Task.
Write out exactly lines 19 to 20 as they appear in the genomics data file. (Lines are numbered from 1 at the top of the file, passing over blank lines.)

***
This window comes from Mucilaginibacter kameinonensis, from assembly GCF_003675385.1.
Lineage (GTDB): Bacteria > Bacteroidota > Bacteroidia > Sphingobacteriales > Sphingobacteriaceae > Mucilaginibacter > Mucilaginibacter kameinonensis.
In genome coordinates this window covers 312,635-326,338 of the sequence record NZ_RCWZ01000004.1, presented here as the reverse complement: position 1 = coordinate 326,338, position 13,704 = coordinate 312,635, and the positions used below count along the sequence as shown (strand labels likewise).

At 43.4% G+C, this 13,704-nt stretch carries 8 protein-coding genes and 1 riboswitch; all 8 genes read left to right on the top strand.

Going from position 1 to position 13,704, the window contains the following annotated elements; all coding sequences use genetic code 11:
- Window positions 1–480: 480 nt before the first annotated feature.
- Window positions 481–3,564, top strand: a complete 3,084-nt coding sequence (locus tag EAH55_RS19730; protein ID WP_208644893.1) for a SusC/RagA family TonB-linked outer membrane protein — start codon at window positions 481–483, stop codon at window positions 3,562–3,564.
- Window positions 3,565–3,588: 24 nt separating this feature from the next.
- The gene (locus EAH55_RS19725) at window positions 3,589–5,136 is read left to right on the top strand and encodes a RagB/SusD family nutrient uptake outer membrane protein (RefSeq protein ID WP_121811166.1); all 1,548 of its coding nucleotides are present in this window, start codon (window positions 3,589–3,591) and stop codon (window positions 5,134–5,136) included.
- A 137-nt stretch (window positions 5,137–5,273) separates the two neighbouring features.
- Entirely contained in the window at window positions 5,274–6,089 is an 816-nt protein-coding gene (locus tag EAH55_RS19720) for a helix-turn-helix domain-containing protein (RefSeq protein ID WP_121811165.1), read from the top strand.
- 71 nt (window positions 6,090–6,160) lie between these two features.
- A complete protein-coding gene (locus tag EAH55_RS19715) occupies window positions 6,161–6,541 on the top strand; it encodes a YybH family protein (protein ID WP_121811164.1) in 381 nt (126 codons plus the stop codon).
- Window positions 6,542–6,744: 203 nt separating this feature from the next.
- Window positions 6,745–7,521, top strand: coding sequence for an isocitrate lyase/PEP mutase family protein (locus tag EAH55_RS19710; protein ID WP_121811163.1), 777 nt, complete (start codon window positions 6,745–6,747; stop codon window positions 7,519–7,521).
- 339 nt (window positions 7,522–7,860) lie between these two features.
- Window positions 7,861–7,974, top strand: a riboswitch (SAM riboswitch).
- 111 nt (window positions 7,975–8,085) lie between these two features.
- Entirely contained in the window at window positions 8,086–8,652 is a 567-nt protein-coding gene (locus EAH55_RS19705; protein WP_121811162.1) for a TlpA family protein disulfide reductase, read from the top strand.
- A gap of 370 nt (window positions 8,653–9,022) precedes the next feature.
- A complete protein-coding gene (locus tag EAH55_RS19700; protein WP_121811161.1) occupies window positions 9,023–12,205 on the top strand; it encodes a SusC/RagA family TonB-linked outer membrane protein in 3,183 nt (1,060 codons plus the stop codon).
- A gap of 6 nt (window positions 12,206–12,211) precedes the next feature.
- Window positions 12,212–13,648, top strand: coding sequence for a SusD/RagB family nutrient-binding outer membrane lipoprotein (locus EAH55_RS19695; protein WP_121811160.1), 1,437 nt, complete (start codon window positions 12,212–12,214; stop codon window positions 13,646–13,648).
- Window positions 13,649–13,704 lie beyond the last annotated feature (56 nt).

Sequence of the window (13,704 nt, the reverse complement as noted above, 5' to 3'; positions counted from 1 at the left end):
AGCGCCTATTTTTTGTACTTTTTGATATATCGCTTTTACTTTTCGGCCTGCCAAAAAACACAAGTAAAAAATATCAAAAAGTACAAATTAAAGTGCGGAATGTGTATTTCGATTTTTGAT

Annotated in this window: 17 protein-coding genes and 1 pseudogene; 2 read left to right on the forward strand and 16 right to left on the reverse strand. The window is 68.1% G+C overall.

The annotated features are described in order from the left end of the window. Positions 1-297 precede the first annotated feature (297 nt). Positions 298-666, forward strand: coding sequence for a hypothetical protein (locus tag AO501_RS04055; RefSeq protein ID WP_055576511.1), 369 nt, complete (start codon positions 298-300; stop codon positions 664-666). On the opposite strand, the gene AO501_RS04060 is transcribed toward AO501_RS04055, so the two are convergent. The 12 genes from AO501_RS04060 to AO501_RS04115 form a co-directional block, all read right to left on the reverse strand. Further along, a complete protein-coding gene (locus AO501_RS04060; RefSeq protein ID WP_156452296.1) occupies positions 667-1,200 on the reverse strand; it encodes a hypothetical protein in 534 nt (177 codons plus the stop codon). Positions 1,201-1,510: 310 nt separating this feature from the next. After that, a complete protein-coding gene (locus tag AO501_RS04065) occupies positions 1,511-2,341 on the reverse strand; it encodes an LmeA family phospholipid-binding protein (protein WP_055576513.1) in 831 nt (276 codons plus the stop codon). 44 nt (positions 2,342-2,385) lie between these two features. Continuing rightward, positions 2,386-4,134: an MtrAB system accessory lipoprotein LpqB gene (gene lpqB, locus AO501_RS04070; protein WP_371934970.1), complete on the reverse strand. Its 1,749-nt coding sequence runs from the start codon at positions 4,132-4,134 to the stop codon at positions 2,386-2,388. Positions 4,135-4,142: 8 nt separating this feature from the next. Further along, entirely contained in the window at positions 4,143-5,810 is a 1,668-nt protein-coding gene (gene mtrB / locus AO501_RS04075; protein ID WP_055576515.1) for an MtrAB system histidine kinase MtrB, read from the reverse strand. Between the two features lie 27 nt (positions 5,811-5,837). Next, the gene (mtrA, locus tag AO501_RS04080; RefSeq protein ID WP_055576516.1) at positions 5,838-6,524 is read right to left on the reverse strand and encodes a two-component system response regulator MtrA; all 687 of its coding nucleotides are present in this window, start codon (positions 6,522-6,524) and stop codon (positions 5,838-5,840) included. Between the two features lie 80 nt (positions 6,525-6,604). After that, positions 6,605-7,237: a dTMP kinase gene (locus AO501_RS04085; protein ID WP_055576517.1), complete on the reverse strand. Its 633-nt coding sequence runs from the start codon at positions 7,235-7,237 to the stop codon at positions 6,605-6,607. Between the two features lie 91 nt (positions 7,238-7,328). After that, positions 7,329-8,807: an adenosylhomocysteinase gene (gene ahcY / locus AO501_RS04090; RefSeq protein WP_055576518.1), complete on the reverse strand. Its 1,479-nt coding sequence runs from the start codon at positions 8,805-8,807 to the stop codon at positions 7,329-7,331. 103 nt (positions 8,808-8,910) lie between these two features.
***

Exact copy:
- Entirely contained in the window at window positions 8,086–8,652 is a 567-nt protein-coding gene (locus EAH55_RS19705; protein WP_121811162.1) for a TlpA family protein disulfide reductase, read from the top strand.
- A gap of 370 nt (window positions 8,653–9,022) precedes the next feature.